University in Qatar cancels appearance from rock band after fierce homophobic backlash and grave safety concerns
The Qatar campus of an American university has cancelled has an appearance by a Lebanese rock band after homophobic backlash over the lead singer’s sexuality.
The indie rock back Mashrou’ Leila were scheduled to take part in a panel on “media revolutions in the Middle East” at the Qatar campus of Northwestern University, Illinois, on Tuesday February 4.
But after online backlash against the band’s lead singer, who is openly gay, the university has said it will move the event to its main campus in the US.
The hugely popular band, based in Beirut, have been outspoken on issues like homophobia and gender equality, and anti-LGBT+ people in Qatar lashed out on social media to demand the event be cancelled.
According to Reuters, the band was accused of promoting same-sex relationships, which many said were against Qatari and Islamic values.
Northwestern’s director of media relations Jon Yates said: “The decision to relocate was made out of abundance of caution due to several factors, including safety concerns for the band and our community.”
He added that the university was committed to academic freedom, but that moving the talk would ensure that Mashrou’ Leila’s “ideas and art could be heard”.
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Qatar punishes homosexuality with up to seven years in prison and LGBT+ people can also be put to death under Sharia law, although there are no known cases where the death penalty has been enforced.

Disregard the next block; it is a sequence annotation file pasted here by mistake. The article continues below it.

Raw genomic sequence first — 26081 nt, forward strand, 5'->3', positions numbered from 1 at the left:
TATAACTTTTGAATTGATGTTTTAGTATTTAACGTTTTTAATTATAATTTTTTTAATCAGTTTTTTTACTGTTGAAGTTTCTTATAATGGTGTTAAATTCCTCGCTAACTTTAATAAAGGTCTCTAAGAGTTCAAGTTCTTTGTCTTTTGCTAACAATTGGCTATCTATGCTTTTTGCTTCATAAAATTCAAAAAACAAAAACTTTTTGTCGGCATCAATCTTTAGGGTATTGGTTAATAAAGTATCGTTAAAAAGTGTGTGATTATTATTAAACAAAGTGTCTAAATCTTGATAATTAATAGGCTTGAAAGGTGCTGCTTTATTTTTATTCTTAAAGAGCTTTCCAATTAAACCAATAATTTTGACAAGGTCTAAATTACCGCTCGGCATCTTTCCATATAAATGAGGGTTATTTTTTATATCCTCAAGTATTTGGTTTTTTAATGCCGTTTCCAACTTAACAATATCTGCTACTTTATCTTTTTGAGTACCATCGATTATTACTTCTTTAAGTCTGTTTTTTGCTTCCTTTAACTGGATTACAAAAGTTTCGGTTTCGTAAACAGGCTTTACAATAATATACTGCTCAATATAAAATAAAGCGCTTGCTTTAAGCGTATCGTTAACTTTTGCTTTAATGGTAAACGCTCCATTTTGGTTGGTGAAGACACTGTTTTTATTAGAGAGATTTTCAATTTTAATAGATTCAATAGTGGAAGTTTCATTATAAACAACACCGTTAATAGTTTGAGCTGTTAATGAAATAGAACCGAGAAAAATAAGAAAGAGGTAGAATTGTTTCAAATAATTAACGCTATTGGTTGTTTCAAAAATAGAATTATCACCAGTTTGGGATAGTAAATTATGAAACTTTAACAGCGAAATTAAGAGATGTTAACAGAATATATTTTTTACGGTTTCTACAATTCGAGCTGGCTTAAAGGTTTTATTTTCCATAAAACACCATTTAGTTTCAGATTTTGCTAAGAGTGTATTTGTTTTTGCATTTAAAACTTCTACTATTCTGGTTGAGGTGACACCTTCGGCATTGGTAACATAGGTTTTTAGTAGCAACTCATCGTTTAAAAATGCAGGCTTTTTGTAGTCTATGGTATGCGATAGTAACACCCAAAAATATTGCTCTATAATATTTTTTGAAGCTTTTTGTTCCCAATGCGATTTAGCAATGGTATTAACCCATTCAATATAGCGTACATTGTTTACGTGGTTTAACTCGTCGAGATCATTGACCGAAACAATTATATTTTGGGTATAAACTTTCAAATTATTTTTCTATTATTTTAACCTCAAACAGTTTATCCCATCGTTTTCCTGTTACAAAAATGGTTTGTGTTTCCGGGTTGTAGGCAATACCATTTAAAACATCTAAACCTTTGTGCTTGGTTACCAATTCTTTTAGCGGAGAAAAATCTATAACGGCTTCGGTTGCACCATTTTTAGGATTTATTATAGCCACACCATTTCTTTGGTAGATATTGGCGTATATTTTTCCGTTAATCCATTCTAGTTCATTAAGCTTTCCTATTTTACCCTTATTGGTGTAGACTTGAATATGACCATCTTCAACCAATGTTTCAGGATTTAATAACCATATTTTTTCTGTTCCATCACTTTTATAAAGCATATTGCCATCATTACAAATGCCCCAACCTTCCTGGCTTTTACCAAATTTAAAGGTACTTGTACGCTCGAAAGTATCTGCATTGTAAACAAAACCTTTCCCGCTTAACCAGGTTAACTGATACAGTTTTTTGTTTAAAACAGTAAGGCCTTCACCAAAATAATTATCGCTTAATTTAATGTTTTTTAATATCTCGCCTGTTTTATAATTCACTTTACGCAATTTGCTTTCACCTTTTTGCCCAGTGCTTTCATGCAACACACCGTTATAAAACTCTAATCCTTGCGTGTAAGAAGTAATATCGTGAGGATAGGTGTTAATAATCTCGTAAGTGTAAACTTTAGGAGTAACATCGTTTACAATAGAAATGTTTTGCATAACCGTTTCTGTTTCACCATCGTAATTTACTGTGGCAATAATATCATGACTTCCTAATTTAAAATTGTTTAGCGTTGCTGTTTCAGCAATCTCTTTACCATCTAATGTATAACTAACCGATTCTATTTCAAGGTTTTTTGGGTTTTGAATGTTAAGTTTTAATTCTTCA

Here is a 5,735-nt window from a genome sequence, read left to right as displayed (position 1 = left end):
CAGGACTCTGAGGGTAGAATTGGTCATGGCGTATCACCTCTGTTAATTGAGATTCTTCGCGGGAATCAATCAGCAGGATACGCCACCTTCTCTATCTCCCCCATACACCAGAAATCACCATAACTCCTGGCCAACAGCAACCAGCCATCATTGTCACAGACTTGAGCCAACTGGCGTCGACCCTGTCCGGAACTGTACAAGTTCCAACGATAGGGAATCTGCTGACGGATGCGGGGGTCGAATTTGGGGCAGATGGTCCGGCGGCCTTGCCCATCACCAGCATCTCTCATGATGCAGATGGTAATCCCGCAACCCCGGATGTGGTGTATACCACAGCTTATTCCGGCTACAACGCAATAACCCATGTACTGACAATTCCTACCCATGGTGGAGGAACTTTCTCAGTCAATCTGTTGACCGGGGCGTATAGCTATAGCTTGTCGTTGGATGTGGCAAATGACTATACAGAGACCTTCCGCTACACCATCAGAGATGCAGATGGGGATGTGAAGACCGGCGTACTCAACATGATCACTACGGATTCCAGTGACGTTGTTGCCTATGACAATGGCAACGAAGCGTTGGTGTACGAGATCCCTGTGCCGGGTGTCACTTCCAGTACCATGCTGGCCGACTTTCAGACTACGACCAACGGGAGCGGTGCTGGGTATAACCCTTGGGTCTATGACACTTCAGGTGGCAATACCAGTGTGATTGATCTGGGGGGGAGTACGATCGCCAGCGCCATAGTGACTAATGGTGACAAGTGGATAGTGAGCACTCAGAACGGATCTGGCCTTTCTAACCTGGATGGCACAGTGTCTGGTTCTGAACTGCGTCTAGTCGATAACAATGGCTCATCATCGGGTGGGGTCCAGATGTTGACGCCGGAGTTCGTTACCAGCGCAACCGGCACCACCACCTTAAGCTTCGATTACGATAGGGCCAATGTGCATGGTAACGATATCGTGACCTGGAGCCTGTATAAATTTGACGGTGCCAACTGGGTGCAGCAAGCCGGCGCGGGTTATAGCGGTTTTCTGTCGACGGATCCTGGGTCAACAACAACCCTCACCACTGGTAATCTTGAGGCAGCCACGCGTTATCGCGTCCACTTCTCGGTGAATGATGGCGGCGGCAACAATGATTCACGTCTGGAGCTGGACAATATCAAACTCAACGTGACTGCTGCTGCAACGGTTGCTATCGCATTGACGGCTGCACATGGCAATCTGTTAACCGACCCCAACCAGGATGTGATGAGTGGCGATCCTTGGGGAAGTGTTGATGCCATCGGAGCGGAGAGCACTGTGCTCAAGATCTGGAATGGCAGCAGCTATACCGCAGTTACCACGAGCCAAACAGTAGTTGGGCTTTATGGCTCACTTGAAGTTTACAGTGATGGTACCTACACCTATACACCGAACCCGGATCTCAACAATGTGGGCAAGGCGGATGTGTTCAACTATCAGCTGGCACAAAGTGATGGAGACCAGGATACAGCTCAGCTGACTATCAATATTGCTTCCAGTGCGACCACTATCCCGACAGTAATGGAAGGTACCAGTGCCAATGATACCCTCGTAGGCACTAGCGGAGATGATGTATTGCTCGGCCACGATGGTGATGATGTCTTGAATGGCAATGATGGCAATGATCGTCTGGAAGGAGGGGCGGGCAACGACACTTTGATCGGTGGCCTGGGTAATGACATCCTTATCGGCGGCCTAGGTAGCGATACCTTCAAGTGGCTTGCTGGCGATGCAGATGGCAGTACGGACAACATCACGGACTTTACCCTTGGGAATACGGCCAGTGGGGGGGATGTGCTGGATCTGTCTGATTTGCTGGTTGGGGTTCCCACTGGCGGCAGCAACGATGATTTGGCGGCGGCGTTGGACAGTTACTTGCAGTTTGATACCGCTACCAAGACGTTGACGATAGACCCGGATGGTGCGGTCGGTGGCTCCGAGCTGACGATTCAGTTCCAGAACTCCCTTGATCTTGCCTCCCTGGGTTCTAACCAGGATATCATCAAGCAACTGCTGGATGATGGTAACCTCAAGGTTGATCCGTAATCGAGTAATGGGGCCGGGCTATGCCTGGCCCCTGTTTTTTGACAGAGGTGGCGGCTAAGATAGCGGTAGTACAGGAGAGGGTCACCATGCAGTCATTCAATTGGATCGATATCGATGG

This is not the first time that an appearance by Mashrou’ Leila has been cancelled because of homophobic backlash.
In 2016, a performance was blocked by the interior ministry of Jordan and the band’s lyrics deemed “contradictory” to religious beliefs in the country.
The band wrote on Facebook at the time: “What we see here is superficial cultural criticism, simple, reductive, and basing itself on the extraction of certain words from their structural context within their songs, and then from their figurative framework as metaphors.
“The critic then offers a simplistic analysis of the song, stripping the writer from his freedom to use metaphor within the texts, to conclude that the writer is a satanist.”
The ban was later lifted, but not in time for Mashrou’ Leila to make the performance.